By Francine Cunningham
Walk down any shopping street in Paris or Brussels and you will spot scores of women wearing the standard female uniform – a trench coat with a Longchamp bag slung over the shoulder or carried in the crook of the arm. Stroll through the streets of Dublin and you will see this uniform is ubiquitous – a zip-up anorak, fleece and rucksack. While their continental cousins run around town in feminine T-strap pumps and Mary Janes with modest, but obligatory, heels, Irish women sport chunky work boots and trainers.
Don’t get me wrong: Irish women can look as stunning and sophisticated as any in Europe when they dress up to go out for a special dinner, or event. Then they will make an even greater effort than their French or Belgian peers, sometimes spending almost all of their clothes budget on a particularly lavish outfit, with sky-high heels and shimmering accessories. Yet the average, everyday wardrobe of the Irish woman strikes me as so much more robust and utilitarian than that of their continental equivalents.
My taste in clothes and fashion has inevitably evolved over two decades spent living and working abroad. I hadn’t realised by just how much, until I tried to go shopping for the first time since returning to Dublin. After a couple of fruitless hours spent wandering around the packed Dundrum shopping centre in south Dublin, I declared to my sister there were no good shops there. Quite rightly, she pointed out that Dundrum shopping centre is crammed full of clothes shops. Only then it dawned on me: it was not any lack of retail outlets that was the problem, it was just that the clothes on offer were so different in style and substance from those I was used to browsing in the shopping boulevards of Paris and Brussels.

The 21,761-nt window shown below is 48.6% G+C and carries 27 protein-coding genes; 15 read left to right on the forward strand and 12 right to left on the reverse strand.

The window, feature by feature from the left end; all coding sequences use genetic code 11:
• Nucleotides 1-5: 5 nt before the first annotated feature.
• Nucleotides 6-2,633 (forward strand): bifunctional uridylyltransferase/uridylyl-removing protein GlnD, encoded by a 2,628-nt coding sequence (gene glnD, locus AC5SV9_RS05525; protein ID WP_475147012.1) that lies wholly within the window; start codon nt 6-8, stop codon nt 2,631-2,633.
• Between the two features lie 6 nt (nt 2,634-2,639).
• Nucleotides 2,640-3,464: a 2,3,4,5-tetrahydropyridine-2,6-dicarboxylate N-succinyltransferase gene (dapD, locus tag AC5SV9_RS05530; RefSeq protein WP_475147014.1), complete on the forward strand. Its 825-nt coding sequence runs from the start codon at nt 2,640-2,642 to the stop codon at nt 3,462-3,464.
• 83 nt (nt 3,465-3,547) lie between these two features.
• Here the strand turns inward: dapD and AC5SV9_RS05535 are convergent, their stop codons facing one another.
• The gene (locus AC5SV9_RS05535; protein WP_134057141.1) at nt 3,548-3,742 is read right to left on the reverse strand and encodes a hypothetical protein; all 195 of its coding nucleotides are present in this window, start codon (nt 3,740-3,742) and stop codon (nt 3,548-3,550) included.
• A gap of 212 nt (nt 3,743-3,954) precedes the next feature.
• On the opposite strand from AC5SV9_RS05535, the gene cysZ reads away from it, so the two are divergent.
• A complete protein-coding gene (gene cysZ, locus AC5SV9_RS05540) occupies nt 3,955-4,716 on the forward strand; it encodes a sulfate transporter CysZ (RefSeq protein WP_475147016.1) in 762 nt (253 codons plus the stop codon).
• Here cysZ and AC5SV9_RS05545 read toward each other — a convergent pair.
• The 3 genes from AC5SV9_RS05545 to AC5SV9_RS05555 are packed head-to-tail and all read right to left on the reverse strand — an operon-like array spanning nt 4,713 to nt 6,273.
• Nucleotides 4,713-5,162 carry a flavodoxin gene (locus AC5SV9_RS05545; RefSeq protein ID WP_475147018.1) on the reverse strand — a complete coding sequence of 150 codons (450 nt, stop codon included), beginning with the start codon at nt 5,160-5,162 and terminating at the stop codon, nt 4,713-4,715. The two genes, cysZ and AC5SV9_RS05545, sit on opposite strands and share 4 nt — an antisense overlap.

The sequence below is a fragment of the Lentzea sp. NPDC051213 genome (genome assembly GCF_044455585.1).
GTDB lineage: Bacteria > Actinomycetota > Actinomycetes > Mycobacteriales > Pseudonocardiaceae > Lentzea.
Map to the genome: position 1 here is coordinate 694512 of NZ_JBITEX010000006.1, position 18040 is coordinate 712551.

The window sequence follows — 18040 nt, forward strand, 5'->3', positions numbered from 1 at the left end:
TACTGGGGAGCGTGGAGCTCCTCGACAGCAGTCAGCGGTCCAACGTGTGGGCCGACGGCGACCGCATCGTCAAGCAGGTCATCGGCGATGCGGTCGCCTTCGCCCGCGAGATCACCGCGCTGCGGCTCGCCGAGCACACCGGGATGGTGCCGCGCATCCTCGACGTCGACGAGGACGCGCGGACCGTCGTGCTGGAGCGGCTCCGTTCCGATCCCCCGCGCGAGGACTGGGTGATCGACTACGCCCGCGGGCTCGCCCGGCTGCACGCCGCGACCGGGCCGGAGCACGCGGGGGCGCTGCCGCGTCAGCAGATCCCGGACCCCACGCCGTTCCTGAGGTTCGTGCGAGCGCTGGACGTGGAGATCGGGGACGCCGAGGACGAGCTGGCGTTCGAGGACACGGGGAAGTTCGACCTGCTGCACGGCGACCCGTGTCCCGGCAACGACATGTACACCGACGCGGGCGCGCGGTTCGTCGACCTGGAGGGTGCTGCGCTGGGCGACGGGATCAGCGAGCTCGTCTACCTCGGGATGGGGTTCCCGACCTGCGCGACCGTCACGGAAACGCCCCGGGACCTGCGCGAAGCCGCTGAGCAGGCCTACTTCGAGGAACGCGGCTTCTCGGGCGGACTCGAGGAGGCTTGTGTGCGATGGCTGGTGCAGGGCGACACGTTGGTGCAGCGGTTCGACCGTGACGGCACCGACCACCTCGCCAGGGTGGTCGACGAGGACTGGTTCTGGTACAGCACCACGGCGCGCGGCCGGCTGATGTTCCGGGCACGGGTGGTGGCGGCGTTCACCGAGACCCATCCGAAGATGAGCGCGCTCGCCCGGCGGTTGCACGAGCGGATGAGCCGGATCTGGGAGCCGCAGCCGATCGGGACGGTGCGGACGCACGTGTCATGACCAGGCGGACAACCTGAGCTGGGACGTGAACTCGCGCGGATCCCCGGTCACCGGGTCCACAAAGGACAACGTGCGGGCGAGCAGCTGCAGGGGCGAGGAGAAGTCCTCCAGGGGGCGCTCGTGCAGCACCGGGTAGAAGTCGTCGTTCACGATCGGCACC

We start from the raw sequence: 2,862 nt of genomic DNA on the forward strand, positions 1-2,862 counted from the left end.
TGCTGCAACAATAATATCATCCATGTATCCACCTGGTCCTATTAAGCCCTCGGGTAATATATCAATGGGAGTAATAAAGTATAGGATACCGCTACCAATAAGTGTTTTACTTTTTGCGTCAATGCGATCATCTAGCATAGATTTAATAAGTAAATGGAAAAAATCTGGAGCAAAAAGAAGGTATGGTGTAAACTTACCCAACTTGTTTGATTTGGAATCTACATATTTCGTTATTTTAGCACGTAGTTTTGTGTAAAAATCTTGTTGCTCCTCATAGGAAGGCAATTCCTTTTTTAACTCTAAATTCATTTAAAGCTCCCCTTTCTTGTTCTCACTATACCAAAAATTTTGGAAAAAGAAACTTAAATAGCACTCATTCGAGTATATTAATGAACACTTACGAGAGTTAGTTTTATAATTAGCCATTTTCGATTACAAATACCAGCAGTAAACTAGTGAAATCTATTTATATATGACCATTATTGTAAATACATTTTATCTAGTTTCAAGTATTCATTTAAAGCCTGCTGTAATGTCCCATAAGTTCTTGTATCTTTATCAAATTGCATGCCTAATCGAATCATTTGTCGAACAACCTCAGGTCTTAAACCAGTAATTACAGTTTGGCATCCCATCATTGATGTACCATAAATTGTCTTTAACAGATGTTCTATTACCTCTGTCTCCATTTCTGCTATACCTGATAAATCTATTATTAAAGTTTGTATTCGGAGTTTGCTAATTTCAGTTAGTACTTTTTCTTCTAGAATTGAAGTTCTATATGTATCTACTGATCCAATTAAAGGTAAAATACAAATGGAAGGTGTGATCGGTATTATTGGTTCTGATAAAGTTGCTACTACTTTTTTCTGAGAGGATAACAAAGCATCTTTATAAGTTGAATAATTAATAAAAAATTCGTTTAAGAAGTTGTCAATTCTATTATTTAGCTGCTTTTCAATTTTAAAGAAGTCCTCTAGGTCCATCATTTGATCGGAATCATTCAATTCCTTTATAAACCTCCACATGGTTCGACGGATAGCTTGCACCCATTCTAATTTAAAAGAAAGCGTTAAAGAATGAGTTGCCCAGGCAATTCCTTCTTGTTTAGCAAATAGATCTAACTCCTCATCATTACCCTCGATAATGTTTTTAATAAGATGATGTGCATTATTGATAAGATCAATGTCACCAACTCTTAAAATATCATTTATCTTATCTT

In Paris or Brussels, few women would don a track suit to go anywhere beyond the short trip from home to gym. In Dublin, women wear sweatpants and sweatshirts to go for walks, do the weekly shopping or meet up with friends.
Now that I’ve got one ballerina-clad foot back in Dublin, I’m staying firmly with the trench coat and handbag brigade. It’s hard to change the habits of a professional lifetime spent abroad. Nevertheless, I have decided to adapt, just a little, to the practical realities of life on this rainswept island.
Yes, I finally ordered a track suit online. I’ve worn my admittedly comfy, black fleece-lined track suit for a couple of lazy weekend breakfasts at home. I’ve even put out the bins and answered the door wearing it. Just this morning, I ventured out for the first time to the bakery in my track suit; but walking quickly and wearing a face mask.